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Economy

South Korea set to cut rates amid risk of deflation

Economy is losing steam as exports decline amid trade war

SEOUL -- South Korea's central bank is set to cut its key rate on Wednesday after Asia's fourth-largest economy slid into deflation last month as the U.S.-China trade war hits growth and exports.

After easing in July for the first time in three years, the Bank of Korea is projected to make a 25 basis point cut to 1.25%, according to 30 of 31 analysts polled by Reuters. Seventeen said they expect the BOK to cut at least twice more by the third quarter of next year.

The country's consumer price index fell 0.4% in September from a year earlier, with fresh food prices dropping 15.3%. The BOK said in a statement that consumer prices will remain sluggish until at least November.

Economists say, however, that despite increasing downside pressure on prices, it is too early to say the country is facing a period of protracted price falls similar to Japan's so-called lost decades in the 1990s and 2000s.

Kim Chan-hee, an economist at Shinhan Investment Corp., said that South Korea's case was different from Japan and Europe. For Japan, it was collapse of asset bubbles, while the eurozone was hit by fiscal austerity, he said.

"In the case of South Korea, low outside demand due to the G2 trade conflict is lowering total demand," Kim said. "But, G2 countries are open to negotiations and South Korea seeks to support demand with expansionary fiscal policy and monetary easing."

BOK Gov. Lee Ju-yeol said last week that "unexpected factors from the overseas market" will make it difficult for South Korea to reach its growth target of 2.2% this year.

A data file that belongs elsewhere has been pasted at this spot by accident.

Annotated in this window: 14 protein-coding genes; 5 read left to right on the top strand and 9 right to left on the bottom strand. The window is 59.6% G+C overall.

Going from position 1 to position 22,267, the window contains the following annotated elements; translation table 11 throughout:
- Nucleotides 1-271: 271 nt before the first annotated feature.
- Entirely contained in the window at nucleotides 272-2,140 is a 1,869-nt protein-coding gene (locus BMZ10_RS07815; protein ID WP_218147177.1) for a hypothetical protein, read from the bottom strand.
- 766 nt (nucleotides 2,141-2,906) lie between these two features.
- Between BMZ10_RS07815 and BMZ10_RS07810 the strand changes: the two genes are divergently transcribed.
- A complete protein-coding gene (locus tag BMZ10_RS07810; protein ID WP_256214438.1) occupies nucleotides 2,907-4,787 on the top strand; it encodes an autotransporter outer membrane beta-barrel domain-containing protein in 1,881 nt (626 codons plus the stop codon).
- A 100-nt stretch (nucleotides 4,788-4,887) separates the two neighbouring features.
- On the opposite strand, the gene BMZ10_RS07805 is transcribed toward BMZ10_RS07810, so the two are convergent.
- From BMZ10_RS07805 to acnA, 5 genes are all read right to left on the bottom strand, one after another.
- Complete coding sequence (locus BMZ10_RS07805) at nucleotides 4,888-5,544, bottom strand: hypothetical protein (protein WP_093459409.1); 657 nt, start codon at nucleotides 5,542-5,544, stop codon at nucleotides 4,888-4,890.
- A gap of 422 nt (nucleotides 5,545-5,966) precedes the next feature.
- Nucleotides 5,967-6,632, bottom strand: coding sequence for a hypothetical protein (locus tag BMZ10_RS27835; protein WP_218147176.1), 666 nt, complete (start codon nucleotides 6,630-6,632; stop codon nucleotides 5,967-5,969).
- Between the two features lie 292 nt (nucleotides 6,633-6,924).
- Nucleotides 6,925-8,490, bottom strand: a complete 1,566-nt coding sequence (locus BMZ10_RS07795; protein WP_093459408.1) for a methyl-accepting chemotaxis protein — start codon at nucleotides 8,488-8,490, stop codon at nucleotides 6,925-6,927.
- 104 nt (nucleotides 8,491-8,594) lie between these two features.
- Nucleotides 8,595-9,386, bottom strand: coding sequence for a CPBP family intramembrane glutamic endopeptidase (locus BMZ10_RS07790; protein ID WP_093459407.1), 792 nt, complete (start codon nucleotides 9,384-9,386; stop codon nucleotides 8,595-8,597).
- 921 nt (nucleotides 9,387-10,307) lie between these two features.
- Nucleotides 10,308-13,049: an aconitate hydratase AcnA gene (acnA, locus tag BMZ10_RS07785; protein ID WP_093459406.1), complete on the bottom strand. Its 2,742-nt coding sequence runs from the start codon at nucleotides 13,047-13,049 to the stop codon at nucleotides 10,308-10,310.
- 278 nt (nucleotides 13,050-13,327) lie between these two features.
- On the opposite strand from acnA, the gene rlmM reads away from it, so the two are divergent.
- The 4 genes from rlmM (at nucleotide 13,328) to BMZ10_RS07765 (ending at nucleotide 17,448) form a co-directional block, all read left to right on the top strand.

Experts agree that the export-reliant economy is losing steam on the back of the trade war, and Japan-imposed restrictions of exports to South Korea. Indeed, shipments overseas dropped 11.7% to $44.7 billion in September from the previous year, following a 13.6% fall in August.

Corporate investment is also sluggish. The equipment investment index, a key indicator of business sentiment, fell 8.7% in the second quarter from a year ago, after a 19.6% plunge in the first three months of year.

"Despite the improvements in consumption, the Korean economy remains stagnant on shrinking exports," said Korea Development Institute in a monthly report. "As exports and investment continue to recede, economic activities are stalling led by the mining and manufacturing and construction industries."

Further cuts are also likely, according to Park Seok-gil, an economist at JPMorgan.

"Reflecting the downside risks to growth and inflation path and relatively sanguine financial stability issue, we continue to expect two more easing actions by 1H20," Park said in an emailed note. "The follow-up action will depend on incoming data and impacts from trade tensions as the governor commented, and we maintain a follow-up cut in 1Q20 but as a closer call given the cautious stance by the BOK."

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